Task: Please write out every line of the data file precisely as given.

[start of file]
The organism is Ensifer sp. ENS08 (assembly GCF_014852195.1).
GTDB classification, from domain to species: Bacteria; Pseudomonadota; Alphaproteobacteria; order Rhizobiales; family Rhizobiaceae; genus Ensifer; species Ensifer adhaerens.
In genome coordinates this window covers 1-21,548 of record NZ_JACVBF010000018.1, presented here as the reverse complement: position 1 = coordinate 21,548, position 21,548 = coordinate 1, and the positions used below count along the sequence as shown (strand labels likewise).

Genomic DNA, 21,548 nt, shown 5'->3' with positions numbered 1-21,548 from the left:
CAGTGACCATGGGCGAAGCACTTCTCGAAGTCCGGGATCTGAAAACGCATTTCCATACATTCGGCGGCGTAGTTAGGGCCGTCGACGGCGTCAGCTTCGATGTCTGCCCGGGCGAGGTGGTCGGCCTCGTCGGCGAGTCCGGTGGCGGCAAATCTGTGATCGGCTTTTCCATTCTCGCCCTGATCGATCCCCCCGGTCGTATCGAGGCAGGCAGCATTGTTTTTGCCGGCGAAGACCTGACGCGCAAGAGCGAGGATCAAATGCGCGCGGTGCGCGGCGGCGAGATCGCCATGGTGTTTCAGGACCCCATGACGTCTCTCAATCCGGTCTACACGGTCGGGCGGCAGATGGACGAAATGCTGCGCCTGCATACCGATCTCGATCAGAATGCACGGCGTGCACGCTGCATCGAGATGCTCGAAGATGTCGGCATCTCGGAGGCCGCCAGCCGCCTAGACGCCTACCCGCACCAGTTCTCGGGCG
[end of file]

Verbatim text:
The organism is Ensifer sp. ENS08 (assembly GCF_014852195.1).
GTDB classification, from domain to species: Bacteria; Pseudomonadota; Alphaproteobacteria; order Rhizobiales; family Rhizobiaceae; genus Ensifer; species Ensifer adhaerens.
In genome coordinates this window covers 1-21,548 of record NZ_JACVBF010000018.1, presented here as the reverse complement: position 1 = coordinate 21,548, position 21,548 = coordinate 1, and the positions used below count along the sequence as shown (strand labels likewise).

Genomic DNA, 21,548 nt, shown 5'->3' with positions numbered 1-21,548 from the left:
CAGTGACCATGGGCGAAGCACTTCTCGAAGTCCGGGATCTGAAAACGCATTTCCATACATTCGGCGGCGTAGTTAGGGCCGTCGACGGCGTCAGCTTCGATGTCTGCCCGGGCGAGGTGGTCGGCCTCGTCGGCGAGTCCGGTGGCGGCAAATCTGTGATCGGCTTTTCCATTCTCGCCCTGATCGATCCCCCCGGTCGTATCGAGGCAGGCAGCATTGTTTTTGCCGGCGAAGACCTGACGCGCAAGAGCGAGGATCAAATGCGCGCGGTGCGCGGCGGCGAGATCGCCATGGTGTTTCAGGACCCCATGACGTCTCTCAATCCGGTCTACACGGTCGGGCGGCAGATGGACGAAATGCTGCGCCTGCATACCGATCTCGATCAGAATGCACGGCGTGCACGCTGCATCGAGATGCTCGAAGATGTCGGCATCTCGGAGGCCGCCAGCCGCCTAGACGCCTACCCGCACCAGTTCTCGGGCG